A criminal doesn’t just wake one day and say they are going to be criminals. This decision stems from their earlier experiences in life. There is a theorist Jean Piaget that believed that children where not born this way, but that thinking patterns changed as they grew up. Piaget believed that children are naturally curious. Piaget proposed the Cognitive Development Perspective that has four stages: Sensorimotor, Preoperational, Concrete Operational, and Formal Operational. Within these stages there were three changes that needed to be met.

The first is the ability to create organized patterns of behavior that a person uses to think about and act in a situation. Secondly is how they adapt new information into a current situation or makes changes to a current situation and thirdly equilibration, which is the need to restore the balance of their thinking. The Sensorimotor stage, based on the child’s birth to approximately 24 months of age, is based on six phases. Phase 1, the child knows nothing; everything they do is by reflux.

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Phase 2, is from one month to four months, is called the primary circular reaction when the child controls their own body. Phase 3, is from four months to eight months, this is called the secondary circular reaction, when the child shows interest to the world outside of their own bodies, like the noise of a rattle. Phase 4, is from eight months to twelve months, this is the beginning of the “means” to an “end” phase, when the child purposely does what he or she wants, for example if a parent puts the rattle under the blanket the child will move the blanket to play with the rattle.

Phase 5, is from twelve months to eighteen months, called the tertiary circular reaction, when the child begins to experiment with objects, for example he or she may shake objects to see what kind of noise it makes. The final phase to complete Sensorimotor is Phase 6, from eighteen months to twenty-four months, when the child understands that things continue to exist even when they are out of site, their memory is starting to form, and they are using hand gestures and talking.

The next stage is Preoperational this is based on approximately twenty-four months to seven years of age. Once in this stage the children have made huge strides over the sensorimotor stage children, but their thinking is still limited compared to school-aged children. Characteristics of this stage are: Centration, when the child lacks classifications, for example they see mom as mom but do not see mom as someone’s daughter.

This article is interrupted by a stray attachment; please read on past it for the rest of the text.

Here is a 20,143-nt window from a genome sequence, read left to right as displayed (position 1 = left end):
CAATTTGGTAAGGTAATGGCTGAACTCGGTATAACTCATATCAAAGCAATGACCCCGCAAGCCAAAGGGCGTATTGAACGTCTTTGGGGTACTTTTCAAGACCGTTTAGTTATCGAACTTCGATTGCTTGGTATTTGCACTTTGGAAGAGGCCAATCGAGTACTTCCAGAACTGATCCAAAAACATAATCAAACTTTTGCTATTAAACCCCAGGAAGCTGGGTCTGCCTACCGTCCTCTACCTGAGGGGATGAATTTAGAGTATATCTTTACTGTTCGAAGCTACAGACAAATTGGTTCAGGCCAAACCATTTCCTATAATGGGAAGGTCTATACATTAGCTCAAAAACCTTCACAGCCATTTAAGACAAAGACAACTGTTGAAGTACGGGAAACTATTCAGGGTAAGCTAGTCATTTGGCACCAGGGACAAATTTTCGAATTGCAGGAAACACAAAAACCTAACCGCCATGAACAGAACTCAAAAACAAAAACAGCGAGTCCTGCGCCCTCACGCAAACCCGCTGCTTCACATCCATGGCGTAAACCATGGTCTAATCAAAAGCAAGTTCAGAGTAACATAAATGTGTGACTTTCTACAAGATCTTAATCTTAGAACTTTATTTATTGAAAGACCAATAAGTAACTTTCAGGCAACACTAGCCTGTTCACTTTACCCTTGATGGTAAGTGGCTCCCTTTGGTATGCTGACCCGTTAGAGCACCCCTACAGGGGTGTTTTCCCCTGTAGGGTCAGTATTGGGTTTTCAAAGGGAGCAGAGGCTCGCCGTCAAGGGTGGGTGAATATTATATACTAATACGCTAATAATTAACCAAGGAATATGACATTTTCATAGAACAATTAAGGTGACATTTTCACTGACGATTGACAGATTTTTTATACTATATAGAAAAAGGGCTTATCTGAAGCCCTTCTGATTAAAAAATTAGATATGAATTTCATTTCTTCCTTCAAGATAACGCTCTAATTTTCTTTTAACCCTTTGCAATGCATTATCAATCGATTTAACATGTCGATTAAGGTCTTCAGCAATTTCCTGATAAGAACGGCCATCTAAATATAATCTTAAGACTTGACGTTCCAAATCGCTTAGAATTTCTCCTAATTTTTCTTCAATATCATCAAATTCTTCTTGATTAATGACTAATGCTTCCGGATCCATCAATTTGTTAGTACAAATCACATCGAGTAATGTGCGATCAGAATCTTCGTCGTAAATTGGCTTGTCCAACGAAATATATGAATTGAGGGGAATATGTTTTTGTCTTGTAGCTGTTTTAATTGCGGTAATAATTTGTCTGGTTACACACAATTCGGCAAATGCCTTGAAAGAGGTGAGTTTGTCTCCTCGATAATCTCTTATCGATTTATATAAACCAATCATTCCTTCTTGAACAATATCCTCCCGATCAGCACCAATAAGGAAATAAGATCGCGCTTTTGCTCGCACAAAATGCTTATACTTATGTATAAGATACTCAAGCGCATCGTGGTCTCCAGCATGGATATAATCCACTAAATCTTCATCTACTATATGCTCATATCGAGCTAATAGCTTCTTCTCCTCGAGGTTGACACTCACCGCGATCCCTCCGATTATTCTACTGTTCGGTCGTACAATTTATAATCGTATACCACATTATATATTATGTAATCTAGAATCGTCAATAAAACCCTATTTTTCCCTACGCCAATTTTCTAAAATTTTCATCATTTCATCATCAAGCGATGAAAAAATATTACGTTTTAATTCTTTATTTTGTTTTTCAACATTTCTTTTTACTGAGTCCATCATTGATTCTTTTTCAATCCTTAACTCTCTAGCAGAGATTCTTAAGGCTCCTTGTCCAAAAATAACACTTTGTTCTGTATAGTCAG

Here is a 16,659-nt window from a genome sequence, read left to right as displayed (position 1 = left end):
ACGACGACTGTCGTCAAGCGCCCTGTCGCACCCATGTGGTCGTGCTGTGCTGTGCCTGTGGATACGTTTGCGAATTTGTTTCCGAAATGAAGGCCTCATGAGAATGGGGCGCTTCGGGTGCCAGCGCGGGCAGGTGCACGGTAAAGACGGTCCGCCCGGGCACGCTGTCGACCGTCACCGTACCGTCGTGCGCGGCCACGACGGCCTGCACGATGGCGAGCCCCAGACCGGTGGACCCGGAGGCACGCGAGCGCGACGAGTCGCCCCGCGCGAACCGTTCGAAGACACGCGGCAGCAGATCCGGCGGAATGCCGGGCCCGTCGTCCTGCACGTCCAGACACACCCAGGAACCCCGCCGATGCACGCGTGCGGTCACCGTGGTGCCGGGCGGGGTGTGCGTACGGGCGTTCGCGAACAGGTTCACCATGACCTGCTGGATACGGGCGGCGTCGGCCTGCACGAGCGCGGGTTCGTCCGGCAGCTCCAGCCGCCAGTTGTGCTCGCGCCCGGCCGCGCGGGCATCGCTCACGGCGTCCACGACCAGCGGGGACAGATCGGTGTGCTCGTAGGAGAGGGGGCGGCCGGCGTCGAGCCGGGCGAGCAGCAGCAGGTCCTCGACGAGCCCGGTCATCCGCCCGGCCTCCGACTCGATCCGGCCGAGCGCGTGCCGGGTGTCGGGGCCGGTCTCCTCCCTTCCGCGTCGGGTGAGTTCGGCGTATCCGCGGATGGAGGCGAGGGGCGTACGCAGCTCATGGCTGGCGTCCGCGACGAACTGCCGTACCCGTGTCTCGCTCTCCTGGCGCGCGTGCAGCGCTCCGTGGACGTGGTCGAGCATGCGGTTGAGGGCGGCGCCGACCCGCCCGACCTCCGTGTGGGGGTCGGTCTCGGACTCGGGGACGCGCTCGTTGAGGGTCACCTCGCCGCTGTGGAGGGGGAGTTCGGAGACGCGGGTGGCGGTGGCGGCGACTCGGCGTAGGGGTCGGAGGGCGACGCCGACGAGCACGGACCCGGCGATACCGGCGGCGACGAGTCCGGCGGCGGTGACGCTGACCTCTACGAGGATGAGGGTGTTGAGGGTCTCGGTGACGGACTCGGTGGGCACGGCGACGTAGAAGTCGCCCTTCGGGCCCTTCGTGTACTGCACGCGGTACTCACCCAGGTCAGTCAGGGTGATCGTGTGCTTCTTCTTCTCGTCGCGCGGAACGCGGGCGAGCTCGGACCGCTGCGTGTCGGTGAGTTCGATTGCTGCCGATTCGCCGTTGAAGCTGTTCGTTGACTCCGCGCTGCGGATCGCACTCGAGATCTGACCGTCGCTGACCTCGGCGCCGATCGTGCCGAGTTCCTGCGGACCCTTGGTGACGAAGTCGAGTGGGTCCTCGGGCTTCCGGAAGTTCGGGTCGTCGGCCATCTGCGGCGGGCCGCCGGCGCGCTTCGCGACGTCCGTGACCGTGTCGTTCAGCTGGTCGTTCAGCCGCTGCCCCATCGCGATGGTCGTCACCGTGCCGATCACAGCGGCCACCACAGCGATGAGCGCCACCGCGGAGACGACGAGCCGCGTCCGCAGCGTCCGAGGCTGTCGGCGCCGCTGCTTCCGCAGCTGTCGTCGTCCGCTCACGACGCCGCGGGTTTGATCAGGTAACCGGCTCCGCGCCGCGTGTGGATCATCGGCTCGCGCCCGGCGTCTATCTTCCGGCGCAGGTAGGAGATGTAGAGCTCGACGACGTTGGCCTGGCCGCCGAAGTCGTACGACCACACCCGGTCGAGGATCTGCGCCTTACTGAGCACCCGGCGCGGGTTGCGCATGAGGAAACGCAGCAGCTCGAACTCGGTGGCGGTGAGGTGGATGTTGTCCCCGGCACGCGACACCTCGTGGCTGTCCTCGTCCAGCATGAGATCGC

Egocentrism, when the child does not understand that other people can feel differently then them. Transduction, when a child tends to mentally link particular experiences whether or not there is logically a casual relationship or not. Animism, when the child attributes life to a solid object that is not alive, for example a teddy bear or blanket. The Concrete Operational stage is based on approximately seven to eleven years of age.

This is when the child loses their egocentrism ways and starts to understand the use of mental operations to solve problems and to reason. In this stage they also gain classifications and conservations, which are major cognitive steps. It does have it’s limits that the child takes the “here and now” approach, they do not fully understand that there can be other solutions to a situation. The final stage is the Formal Operational Stage that is based on eleven years of age to adulthood.

In this stage, the adolescent can think hypothetically and reason deductively, by this stage in their lives, adolescents have the ability to understand that depending on their lifestyles and values there will be options in life. Even though Piaget’s cognitive development is not completely accurate with some of the age grouping and underestimation of some development stages, he is widely known for having come up with the best cognitive development theory that has helped numerous people including teachers, parents and law enforcement to understand children and how they think.